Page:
2. I agree with Squirrel, dog parks are like a dog show itself, people always bragging about their dogs and then you look at the dogs and are cover on mud as any other dog around them, they are just dogs.
    People are quick to jump to conclusions, we all do at times, we all assume, but passing judgement it’s a total different thing. What pissed me off is people that think they are dog experts and try to give you life lessons as to how to even walk your dog.
    I wrote about these seniors neighbors that own dogs and are unable to walk them, one of them have issues for sure, 24/7 barking, he needs to go out, easy to judge when you don’t know that who feeds that noisy dogs can barely walk and do the best they can to take care of their dog, granted is the ideal situation but it could be far worse.

    • I read that post of yours and I agree. We can never really know, and even though the situation could be better, it could be so much worse. I also hate when people are “experts” about your dogs. I think we are all experts about our own, I mean, who knows them better than we do? But strangers? I don’t think so.

  3. Thanks! 😉 I think the most annoying thing I’ve heard lately was….Bailey was running around the park with thi retired greyhound, and I said, to the owner, “It’s great to see him so happy, running with her,” and the woman was all like, “Oh, she’s not even opening it up.” Then a few minutes later, “Oh, yeah. That’s totally a STROLL for her.” OMG. I. Don’t. Care. How. Fast. Your. Dog. Is.

    • Forgot to say, one of mine is adopted too. Although I am sad in a way that he was at the shelter, I wouldn’t have been able to have him in my life if he wasn’t. As far as we know he wasn’t abused or neglected before, someone just brought him in one day.

  4. so true about the food and toys. some of the healthiest and happiest dogs I’ve seen in town are the ones sitting next to their homeless owners. These people struggle to survive day to day, but the dogs look well-fed with shiny, healthy coats and adoring eyes and every single one has a collar and name-tag.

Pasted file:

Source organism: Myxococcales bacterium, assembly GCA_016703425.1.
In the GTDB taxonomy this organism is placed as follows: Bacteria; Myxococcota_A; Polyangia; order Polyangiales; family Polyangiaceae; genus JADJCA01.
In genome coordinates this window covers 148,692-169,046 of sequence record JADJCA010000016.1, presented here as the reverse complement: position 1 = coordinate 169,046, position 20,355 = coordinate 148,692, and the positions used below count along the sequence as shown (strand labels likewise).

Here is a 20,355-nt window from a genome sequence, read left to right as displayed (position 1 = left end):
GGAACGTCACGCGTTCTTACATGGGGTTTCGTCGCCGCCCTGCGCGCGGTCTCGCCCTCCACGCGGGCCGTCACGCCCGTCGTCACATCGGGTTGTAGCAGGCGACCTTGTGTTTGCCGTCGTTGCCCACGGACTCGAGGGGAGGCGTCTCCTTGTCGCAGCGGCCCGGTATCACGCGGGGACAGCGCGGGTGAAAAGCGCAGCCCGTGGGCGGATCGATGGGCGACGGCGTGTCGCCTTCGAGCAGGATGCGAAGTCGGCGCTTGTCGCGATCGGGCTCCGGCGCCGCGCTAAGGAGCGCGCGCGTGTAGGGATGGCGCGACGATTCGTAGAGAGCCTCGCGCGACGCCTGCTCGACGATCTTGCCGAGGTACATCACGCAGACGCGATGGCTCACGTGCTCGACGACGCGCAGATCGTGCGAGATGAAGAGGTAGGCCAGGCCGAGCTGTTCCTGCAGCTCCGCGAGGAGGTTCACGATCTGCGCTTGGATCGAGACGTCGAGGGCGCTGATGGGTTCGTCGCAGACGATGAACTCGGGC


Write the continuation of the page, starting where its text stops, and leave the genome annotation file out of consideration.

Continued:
• Exactly. Dogs want love above all else. They want a companion. They want to care and be cared for. If the owner is giving them that, isn’t that what should matter the most?

  5. Very well said. I see so many negative comments from finger pointers when a dog gets injured or worse, shot. (i.e. dog ran over by mail carrier) Everyone blames the pet owner. Know your facts first. Everyone’s a critic…

    • Thanks! I find that it’s worse with pets than anything else. People always have something to say about your pets, but if it was your kid they would probably keep their mouths shut.

  6. I love it! I’m pretty much over the holier-than-thou animal bloggers anyway…. I accept that no matter what I do, I’ll never live up to their standards.

  7. Again, an awesome post! It reminds me of certain encounters with neighbors and other dog owners Taylor and I have experienced in my area where Taylor was clearly super-excited and eager to get the dog owner’s attention. Each time, I was asked “Has she taken any obedience classes?” Taylor has not because I luckily have a husband that has been around dogs since he was a child and is a very good dog trainer as a result…but I could not help but take offense to such comments! I would then feel the need to explain that her training is being done at home. I then politely sat through recommendations for dog training classes that “…I should check out…”. So, needless to say, I can understand your view point! 😉

    • Dogs are dogs, and sometimes I think that the personality can be trained out of them if over done. They aren’t people, they won’t behave like them. It’s something that I think people lose sight of when they start believing that dogs are basically furry people. Not that training is bad or anything, but what I mean is that we still have to allow for them to behave as they are meant to sometimes.

  8. Human Beings are unfortunately judgmental and therein lies the problem! If we could be more like our dogs who have “unconditional love “and accept us” warts and all ” we humans could learn a great deal and be better off!